Kaufman counters that the trial court correctly determined that a court's duty to confirm the arrearage under section 157.263 arises only after the movant has first met his burden of proving the existence not just of a child support obligation but of an arrearage—i.e., the difference between the amount due under the child support obligation and the amount actually paid.   And given the conflicting nature of the testimony, Kaufman contends that the court did not abuse its discretion in ruling that Lee failed to carry this burden.   We agree.

A trial court's duty to confirm the arrearage under section 157.263(a) arises only if the movant has met his burden of proving the amount of arrearage.   See Curtis v. Curtis, 11 S.W.3d 466, 472 (Tex.App.—Tyler 2000, no pet.)  (“Under these statutory provisions, [the movant] had the burden of establishing the arrearage, i.e., the difference between the payments made by [respondent] and the payments required under the divorce decree.”);  Buzbee v. Buzbee, 870 S.W.2d 335, 339 (Tex.App.—Waco 1994, no writ) (“[T]he plaintiff in the action has the burden of proving the dollar amount of the difference between payments made and the payments required by the terms of a child-support order.”).   Because Lee bore the burden of proof at trial, he must demonstrate on appeal that the trial court's ruling that he failed to carry this burden is against the great weight and preponderance of the evidence.   Dow Chem. Co., 46 S.W.3d at 242.

Lee's evidence at trial consisted almost entirely of his own testimony, in which he claimed Kaufman failed to comply with his requests for child support.   However, the trial court issued an unchallenged finding of fact that called Lee's credibility into question.   Because Kaufman testified that Lee was lying, this finding is supported by some evidence and thus, is binding.   McGalliard, 722 S.W.2d at 696–97.

In addition to the above-described problems, Lee's testimony was directly controverted by Kaufman's testimony that she always paid whatever amount Lee requested and that the sum of her payments was actually more than the total amount required under the divorce decree.   This testimony was corroborated by Lee's ex-wife Dr. Brenna Gerdelman.   Moreover, Kaufman's testimony is supported by the fact that, despite considerable email communications over the years between Lee and Kaufman, Lee provided no written evidence that even hints of a child support dispute.   Finally, Kaufman's testimony is supported by the fact that Lee never sought to enforce the divorce decree during the actual periods of alleged non-payment.

Given this record, the trial court's failure to find that Kaufman did not meet her child support obligation is not against the great weight and preponderance of the evidence.   And because this particular finding is determinative, the trial court was well within its discretion in ruling that Lee failed to carry his burden of proving the existence of an arrearage.   We overrule Lee's first, second, and fourth appellate issues.

In issues three and five, Lee contends that the trial court erred in rendering judgment denying his enforcement motion because the judgment is not in the best interests of the children.   Lee's brief fails to support this conclusion with arguments, legal authority, or citations to the record.   Our appellate rules have specific requirements for briefing that require appellants to cite and apply law that is applicable to the complaint being made, along with appropriate references to the record.  Tex.R.App. P. 38.1(i).   By failing to comply with Rule 38, Lee has waived these points of error.   See Sullivan v. Bickel & Brewer, 943 S.W.2d 477, 486 (Tex.App.—Dallas 1995, writ denied) (“We find no argument, authority, or discussion regarding the motion for new trial.   Consequently, this point is waived.”);  Harris County Mun. Util. Dist. No. 48 v. Mitchell, 915 S.W.2d 859, 866 (Tex.App.—Houston [1st Dist.] 1995, writ denied) (“Although appellate courts generally construe the briefing rules liberally, points of error unsupported by the citation of authority present nothing for the court to review.”).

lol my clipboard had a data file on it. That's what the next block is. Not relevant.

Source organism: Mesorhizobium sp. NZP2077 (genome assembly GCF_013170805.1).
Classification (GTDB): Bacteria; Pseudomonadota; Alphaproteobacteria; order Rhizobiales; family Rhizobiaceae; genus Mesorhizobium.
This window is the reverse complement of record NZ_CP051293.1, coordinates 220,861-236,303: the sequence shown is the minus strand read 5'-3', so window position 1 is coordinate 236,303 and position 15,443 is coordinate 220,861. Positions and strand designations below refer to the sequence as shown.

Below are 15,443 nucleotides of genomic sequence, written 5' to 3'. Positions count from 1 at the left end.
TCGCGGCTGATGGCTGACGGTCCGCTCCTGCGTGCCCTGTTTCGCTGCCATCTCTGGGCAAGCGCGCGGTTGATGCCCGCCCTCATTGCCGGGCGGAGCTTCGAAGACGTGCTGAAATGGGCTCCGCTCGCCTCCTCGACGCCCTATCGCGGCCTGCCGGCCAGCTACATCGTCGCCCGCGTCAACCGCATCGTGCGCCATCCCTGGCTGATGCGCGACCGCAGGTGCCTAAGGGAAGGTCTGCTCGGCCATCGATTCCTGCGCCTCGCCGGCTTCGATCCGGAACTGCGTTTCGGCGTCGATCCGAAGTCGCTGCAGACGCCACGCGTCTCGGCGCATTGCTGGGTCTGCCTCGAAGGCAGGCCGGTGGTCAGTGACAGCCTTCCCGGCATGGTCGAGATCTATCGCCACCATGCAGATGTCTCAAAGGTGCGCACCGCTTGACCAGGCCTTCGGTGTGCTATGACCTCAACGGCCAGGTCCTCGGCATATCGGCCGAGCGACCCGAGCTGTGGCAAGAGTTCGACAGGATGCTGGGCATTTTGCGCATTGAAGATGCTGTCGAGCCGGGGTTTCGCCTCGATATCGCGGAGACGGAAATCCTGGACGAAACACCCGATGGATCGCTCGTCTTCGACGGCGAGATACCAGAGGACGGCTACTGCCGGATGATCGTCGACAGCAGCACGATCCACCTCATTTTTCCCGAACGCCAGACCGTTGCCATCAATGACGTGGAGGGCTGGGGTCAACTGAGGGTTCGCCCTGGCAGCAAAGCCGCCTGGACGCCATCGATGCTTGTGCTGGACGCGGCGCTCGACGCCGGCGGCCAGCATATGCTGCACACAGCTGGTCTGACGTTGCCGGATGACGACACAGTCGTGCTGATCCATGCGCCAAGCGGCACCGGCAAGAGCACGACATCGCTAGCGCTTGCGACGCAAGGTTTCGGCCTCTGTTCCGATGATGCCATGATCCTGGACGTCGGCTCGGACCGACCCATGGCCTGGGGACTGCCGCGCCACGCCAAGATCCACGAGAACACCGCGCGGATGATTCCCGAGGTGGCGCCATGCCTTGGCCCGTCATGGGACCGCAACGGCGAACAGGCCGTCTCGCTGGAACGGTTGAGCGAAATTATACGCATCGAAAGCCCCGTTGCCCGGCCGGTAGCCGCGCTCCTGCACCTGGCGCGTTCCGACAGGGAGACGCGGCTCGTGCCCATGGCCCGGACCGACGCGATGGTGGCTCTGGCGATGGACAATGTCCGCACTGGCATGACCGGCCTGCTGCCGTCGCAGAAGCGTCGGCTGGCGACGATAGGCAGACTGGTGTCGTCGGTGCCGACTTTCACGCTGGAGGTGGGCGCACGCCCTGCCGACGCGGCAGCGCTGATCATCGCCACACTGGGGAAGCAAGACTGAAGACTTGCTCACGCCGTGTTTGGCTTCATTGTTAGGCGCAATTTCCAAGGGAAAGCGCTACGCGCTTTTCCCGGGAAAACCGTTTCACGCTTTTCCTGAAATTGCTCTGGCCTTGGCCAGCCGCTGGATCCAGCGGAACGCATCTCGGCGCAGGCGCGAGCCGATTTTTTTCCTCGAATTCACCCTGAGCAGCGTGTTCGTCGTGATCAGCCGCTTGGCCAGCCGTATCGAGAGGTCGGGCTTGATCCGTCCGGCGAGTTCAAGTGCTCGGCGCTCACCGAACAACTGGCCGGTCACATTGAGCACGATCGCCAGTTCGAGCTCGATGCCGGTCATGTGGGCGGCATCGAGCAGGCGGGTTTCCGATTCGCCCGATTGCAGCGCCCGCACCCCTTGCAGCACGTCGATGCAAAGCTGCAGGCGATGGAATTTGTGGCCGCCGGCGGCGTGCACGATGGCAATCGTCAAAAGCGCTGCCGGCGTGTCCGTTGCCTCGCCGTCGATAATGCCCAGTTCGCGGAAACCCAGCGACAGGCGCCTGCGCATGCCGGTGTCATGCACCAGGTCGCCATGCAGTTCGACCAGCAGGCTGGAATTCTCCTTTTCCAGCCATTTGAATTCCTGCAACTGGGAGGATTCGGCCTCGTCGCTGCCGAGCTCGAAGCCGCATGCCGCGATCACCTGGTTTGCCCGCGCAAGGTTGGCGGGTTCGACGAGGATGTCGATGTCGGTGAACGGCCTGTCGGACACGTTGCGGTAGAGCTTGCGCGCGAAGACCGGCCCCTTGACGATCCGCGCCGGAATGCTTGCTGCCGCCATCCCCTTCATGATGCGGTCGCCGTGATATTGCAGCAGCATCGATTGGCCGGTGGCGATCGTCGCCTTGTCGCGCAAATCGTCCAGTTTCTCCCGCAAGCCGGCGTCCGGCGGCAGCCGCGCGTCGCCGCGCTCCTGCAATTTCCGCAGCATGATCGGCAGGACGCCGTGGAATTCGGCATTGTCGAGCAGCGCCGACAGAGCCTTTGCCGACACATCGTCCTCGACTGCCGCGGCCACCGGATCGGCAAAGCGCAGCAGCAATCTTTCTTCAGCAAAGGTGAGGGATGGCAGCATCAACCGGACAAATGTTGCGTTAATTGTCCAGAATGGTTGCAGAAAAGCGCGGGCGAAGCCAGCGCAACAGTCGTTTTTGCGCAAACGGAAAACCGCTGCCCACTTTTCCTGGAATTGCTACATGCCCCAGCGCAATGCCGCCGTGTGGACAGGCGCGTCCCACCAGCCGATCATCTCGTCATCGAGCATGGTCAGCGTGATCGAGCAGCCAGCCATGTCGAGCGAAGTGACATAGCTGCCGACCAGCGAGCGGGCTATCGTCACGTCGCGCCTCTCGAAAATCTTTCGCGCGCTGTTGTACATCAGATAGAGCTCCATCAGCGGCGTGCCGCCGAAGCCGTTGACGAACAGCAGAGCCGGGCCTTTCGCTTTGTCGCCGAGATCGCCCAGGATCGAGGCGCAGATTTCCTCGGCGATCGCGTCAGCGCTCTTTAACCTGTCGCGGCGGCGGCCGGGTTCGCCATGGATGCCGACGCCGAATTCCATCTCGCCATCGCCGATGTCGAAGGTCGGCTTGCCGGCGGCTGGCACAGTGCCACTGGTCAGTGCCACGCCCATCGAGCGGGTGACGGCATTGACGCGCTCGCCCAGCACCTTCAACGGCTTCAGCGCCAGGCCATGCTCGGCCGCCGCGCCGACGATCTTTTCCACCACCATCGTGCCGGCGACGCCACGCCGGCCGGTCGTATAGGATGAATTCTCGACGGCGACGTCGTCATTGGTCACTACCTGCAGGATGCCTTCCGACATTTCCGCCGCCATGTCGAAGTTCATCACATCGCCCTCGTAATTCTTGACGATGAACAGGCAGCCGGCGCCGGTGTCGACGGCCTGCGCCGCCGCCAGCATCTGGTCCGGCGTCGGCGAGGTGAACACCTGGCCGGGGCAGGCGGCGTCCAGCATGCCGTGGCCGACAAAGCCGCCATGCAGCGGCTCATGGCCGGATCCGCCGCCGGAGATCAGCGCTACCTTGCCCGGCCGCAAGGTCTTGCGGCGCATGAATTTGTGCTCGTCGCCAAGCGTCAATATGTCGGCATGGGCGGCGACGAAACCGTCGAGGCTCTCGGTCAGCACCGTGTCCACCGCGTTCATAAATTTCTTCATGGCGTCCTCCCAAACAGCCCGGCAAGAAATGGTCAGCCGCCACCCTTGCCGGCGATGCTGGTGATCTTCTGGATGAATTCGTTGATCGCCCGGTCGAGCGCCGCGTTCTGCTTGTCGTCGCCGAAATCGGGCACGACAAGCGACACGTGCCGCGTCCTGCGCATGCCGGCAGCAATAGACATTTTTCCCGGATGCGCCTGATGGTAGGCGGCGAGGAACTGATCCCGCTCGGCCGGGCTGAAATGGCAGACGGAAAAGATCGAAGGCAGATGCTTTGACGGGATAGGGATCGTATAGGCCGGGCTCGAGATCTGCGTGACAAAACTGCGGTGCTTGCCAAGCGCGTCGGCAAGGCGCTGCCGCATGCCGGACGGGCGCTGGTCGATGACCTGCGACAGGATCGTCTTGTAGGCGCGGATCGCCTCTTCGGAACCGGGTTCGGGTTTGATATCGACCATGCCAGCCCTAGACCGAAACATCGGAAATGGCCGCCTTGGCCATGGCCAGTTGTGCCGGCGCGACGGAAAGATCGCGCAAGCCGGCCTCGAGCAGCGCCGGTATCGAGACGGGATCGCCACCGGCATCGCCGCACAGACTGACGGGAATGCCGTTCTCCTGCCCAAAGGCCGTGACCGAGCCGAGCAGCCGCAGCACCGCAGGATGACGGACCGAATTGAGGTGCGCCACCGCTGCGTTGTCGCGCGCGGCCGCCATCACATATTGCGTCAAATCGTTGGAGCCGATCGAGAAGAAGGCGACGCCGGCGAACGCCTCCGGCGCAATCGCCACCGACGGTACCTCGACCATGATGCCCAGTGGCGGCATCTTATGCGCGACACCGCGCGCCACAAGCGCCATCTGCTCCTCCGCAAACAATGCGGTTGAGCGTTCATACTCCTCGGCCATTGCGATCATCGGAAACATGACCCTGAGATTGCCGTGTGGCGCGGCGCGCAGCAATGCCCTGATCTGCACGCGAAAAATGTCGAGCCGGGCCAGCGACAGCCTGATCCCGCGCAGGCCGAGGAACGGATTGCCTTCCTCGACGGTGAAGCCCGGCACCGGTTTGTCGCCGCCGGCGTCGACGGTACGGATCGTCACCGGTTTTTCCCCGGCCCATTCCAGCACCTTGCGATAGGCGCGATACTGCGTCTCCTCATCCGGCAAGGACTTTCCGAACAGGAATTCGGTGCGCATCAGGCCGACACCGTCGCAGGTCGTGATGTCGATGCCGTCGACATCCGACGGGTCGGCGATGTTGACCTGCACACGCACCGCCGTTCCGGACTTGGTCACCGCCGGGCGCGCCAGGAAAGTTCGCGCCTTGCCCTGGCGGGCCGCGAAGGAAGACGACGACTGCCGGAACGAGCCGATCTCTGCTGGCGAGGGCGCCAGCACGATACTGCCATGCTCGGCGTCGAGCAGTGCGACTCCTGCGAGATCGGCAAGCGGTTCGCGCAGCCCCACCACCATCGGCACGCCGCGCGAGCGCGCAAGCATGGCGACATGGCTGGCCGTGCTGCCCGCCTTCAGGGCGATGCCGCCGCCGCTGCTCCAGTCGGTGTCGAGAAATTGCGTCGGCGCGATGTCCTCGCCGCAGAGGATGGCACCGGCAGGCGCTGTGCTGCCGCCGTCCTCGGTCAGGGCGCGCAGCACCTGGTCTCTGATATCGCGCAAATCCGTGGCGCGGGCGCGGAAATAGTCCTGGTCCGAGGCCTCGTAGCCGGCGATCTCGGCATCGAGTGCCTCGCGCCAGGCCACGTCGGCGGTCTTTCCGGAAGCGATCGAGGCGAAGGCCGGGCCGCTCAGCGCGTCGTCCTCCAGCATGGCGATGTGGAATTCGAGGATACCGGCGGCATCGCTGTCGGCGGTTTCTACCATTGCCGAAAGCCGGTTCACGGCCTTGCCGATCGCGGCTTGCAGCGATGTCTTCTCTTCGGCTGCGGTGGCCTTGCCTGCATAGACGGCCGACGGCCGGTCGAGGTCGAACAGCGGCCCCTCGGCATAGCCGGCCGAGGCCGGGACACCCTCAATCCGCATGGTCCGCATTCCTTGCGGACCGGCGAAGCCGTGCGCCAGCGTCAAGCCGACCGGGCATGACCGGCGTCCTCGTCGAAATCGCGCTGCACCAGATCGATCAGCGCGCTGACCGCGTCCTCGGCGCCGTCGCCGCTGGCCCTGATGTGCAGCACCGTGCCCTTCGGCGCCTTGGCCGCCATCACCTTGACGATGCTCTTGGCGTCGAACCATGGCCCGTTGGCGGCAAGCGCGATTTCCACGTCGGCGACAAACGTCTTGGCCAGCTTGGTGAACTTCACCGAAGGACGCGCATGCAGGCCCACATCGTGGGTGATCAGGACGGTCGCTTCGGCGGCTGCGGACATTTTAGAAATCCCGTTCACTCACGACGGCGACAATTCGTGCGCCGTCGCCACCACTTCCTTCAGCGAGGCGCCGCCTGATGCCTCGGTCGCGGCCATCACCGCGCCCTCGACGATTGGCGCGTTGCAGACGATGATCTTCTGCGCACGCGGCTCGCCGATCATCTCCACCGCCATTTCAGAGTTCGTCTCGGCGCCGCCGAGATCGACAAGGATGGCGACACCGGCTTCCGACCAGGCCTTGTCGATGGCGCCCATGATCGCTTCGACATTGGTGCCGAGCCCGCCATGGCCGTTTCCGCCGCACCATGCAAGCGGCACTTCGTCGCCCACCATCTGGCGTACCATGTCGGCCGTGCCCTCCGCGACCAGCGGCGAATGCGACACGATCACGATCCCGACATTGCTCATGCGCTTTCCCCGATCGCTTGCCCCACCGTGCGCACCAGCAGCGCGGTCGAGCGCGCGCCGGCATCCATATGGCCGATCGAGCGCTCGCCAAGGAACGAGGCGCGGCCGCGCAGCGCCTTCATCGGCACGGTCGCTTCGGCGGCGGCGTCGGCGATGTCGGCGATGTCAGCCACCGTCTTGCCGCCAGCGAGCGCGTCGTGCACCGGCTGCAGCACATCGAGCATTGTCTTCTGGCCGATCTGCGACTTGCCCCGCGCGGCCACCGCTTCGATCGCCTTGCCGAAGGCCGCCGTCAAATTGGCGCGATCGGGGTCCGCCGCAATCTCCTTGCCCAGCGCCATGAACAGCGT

Even if Lee had properly briefed these issues, however, the result would be the same.   Considerations of a child's best interests are relevant in determining the child support obligation itself, not in subsequent determinations of whether the obligation has been satisfied.   Compare Tex. Fam.Code Ann. § 154.122 (West 2008) (order of child support conforming to child support guidelines is presumed to be in best interests of child) and Tex. Fam.Code Ann. § 154.123 (West 2008) (court can deviate from child support guidelines only if guidelines are shown to be not in best interests of child) with Tex. Fam.Code Ann. §§ 157.001–.426 (West 2008) (no mention of best interests of child).   We overrule Lee's third and fifth appellate issues.

In issue eight, Lee contends that the trial court indicated a belief that the motion for enforcement was stale, and that this belief is, at least in part, the basis for the court's judgment.   However, a trial court's indications of belief—like all comments made at the conclusion of a bench trial—cannot function as a substitute for findings of facts or conclusions of law.  In re W.E.R., 669 S.W.2d 716, 717 (Tex.1984).   As a result, we are not permitted to consider such free-floating comments.  Id.;  see also Nesmith v. Berger, 64 S.W.3d 110, 119 (Tex.App.—Austin 2001, pet. denied).   Because these comments did not make their way into something we can consider—i.e., the judgment or findings of facts and conclusions of law—we overrule Lee's eighth appellate issue.   In issues six and seven, Lee contends that the trial court erred in failing to award him attorney's fees.   Under the family code, a movant is entitled to recover reasonable attorney's fees only if “the court finds that the respondent has failed to make child support payments.”  Tex. Fam.Code Ann. § 157.167(a) (West 2008).   Because we have overruled Lee's substantive arguments regarding the arrearage, we overrule Lee's sixth and seventh appellate issues.

CONCLUSION

The trial court did not abuse its discretion in ruling that Lee failed to meet his burden of proving the amount of child support arrearage and, therefore, denying his enforcement motion.   We affirm the trial court's judgment.

J. Woodfin Jones, Chief Justice